Praise President Xi Jinping if You Want to Re-open Church, The feared State of Chinese Christians.

Spread the love

In mid-June, the Religious Affairs Bureau of Zhengzhou, the capital of the central province of Henan, issued a list of 42 requirements for places of worship to start functioning after the coronavirus lockdown has been lifted. On top of scrupulous adherence to the epidemic prevention measures, people who want to enter religious venues must register online, cross-referencing their health code, and provide their personal details, including name, gender, ID card, and phone number. Venues must intensify patriotic education and study China’s religious policies and other regulations, and implement the “four requirements.” Those that fail to meet the prerequisites are not allowed to reopen.

The Reference Details for Evaluating and Inspecting Reopening of Religious Activity Venues in Zhengzhou, adopted by the city’s Religious Affairs Bureau in mid-June.

Similar preconditions have been issued across Henan. Congregations in the prefecture-level city of Luoyang were exhilarated even for the smallest glimpse of hope to gather again, despite strict provisions. A member of a local Three-Self church told Bitter Winter that she cried from excitement because she “had to stay from the church for six months.”

Despite many preparations, her church was not allowed to reopen because the Religious Affairs Bureau did not approve the preacher’s sermons about the heroes of the epidemic prevention, which he had to hand in ahead of time. When the preacher rewrote the sermons, fulfilling all the requirements, the reopening was still canceled. This time, the authorities claimed that it was because “the epidemic is severe in Beijing.”

“The nearby swimming pool already reopened in May. Why is it so difficult for the church to reopen?” the preacher was puzzled.

“None of the 11 places of worship in our area was approved for reopening,” a deacon in the church said with frustration. “We were busy preparing to meet the requirements for reopening, but the government made things difficult for us in every respect.”

Ahead of a government inspection, a message was written on a blackboard in a Three-Self church in Henan’s Ruyang county, “In the unusual 2020, the Party’s love spreads through the world.”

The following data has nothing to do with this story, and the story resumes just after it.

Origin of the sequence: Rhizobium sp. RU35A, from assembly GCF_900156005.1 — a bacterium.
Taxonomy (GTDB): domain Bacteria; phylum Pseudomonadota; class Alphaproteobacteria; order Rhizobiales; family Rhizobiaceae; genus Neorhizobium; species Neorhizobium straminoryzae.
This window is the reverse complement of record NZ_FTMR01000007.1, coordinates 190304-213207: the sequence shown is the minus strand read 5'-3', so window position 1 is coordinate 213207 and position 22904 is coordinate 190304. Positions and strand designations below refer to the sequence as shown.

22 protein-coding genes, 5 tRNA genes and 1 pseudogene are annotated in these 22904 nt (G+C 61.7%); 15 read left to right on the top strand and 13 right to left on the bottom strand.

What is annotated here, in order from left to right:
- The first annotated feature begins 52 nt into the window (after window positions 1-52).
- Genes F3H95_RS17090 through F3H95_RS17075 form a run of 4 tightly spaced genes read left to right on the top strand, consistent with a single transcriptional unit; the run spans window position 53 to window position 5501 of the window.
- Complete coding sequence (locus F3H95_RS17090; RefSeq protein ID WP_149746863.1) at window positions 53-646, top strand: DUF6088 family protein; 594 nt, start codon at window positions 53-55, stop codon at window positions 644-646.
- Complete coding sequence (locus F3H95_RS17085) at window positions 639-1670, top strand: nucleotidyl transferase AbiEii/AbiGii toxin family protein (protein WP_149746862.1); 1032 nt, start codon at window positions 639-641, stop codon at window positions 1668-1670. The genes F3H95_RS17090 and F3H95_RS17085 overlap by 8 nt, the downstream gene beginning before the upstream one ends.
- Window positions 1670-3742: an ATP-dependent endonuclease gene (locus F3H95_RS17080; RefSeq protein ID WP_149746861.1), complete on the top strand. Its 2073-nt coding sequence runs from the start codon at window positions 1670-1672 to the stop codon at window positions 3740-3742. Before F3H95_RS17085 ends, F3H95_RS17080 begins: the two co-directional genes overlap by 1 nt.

Some religious venues managed to reopen, having overcome numerous obstacles. But the first meeting after a six-month break left many believers disappointed.

“Instead of a normal sermon, the preacher talked about the patriotism of medical workers during the epidemic, and their sacrifice to the state,” a member of a Three-Self church in Henan told Bitter Winter. “These things are important, but political things were discussed for half of the time. Many believers complained afterward.”

On June 14, the government of Yucheng, a county in the prefecture-level city of Shangqiu in Henan, demanded the preachers of state-run churches to give sermons in a unified style. They all were to extol President Xi Jinping for “the right way to lead people in defeating the epidemic” and praise China for its single-party rule while slandering the United States and other countries. “I had to preach as the state required,” one of the preachers said. “Otherwise, the church would not have reopened.”

Most local governments allow religious venues to meet only once a week, for less than one hour. So, after the patriotic sermon, hardly any time is left for religion.

“The government said that churches must preach about national affairs if they want to reopen,” a Three-Self church member from Henan’s Sanmenxia city commented. “With Xi Jinping’s speeches as the main content, it’s better for churches not to reopen.”

An elderly believer from Henan said that the Religious Affairs Bureau would ban anyone from preaching if they refuse to cooperate with the state. “Those preachers who agree to preach politics just want their churches to be reopened as soon as possible,” the believer explained. “But they are secularized instead. They have no way to retreat and become politicized.

Leave a Reply

Your email address will not be published. Required fields are marked *

× How can I help you?